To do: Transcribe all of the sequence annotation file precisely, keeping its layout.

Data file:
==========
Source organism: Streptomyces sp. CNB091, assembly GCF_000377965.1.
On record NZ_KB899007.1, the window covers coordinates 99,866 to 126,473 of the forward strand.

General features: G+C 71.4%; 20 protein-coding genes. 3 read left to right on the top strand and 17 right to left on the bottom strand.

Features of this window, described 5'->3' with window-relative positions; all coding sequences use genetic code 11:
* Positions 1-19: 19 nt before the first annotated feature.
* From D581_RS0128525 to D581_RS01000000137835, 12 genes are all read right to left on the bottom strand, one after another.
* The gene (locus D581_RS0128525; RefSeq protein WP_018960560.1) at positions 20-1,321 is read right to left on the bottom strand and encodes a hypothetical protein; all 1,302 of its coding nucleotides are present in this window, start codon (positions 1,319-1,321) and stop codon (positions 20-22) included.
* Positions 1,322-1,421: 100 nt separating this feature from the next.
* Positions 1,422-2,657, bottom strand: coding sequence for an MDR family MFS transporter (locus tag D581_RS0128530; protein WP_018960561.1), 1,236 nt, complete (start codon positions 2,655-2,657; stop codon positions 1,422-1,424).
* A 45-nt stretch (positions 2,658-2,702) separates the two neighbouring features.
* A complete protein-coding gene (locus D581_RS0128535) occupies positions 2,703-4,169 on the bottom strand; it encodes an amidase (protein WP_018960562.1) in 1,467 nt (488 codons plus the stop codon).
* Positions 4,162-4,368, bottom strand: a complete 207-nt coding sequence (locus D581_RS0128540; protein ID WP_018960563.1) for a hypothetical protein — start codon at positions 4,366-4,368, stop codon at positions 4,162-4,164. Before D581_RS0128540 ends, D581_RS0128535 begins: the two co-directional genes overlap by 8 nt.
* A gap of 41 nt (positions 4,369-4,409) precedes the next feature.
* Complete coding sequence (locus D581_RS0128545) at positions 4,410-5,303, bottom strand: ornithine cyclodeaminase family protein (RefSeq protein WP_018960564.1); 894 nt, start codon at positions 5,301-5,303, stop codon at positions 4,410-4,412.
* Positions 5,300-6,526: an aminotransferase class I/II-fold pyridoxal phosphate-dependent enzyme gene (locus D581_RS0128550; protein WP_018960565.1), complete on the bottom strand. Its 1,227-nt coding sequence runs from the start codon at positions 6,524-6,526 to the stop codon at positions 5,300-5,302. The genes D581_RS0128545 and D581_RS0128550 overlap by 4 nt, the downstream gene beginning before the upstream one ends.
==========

Source organism: Streptomyces sp. CNB091, assembly GCF_000377965.1.
On record NZ_KB899007.1, the window covers coordinates 99,866 to 126,473 of the forward strand.

General features: G+C 71.4%; 20 protein-coding genes. 3 read left to right on the top strand and 17 right to left on the bottom strand.

Features of this window, described 5'->3' with window-relative positions; all coding sequences use genetic code 11:
* Positions 1-19: 19 nt before the first annotated feature.
* From D581_RS0128525 to D581_RS01000000137835, 12 genes are all read right to left on the bottom strand, one after another.
* The gene (locus D581_RS0128525; RefSeq protein WP_018960560.1) at positions 20-1,321 is read right to left on the bottom strand and encodes a hypothetical protein; all 1,302 of its coding nucleotides are present in this window, start codon (positions 1,319-1,321) and stop codon (positions 20-22) included.
* Positions 1,322-1,421: 100 nt separating this feature from the next.
* Positions 1,422-2,657, bottom strand: coding sequence for an MDR family MFS transporter (locus tag D581_RS0128530; protein WP_018960561.1), 1,236 nt, complete (start codon positions 2,655-2,657; stop codon positions 1,422-1,424).
* A 45-nt stretch (positions 2,658-2,702) separates the two neighbouring features.
* A complete protein-coding gene (locus D581_RS0128535) occupies positions 2,703-4,169 on the bottom strand; it encodes an amidase (protein WP_018960562.1) in 1,467 nt (488 codons plus the stop codon).
* Positions 4,162-4,368, bottom strand: a complete 207-nt coding sequence (locus D581_RS0128540; protein ID WP_018960563.1) for a hypothetical protein — start codon at positions 4,366-4,368, stop codon at positions 4,162-4,164. Before D581_RS0128540 ends, D581_RS0128535 begins: the two co-directional genes overlap by 8 nt.
* A gap of 41 nt (positions 4,369-4,409) precedes the next feature.
* Complete coding sequence (locus D581_RS0128545) at positions 4,410-5,303, bottom strand: ornithine cyclodeaminase family protein (RefSeq protein WP_018960564.1); 894 nt, start codon at positions 5,301-5,303, stop codon at positions 4,410-4,412.
* Positions 5,300-6,526: an aminotransferase class I/II-fold pyridoxal phosphate-dependent enzyme gene (locus D581_RS0128550; protein WP_018960565.1), complete on the bottom strand. Its 1,227-nt coding sequence runs from the start codon at positions 6,524-6,526 to the stop codon at positions 5,300-5,302. The genes D581_RS0128545 and D581_RS0128550 overlap by 4 nt, the downstream gene beginning before the upstream one ends.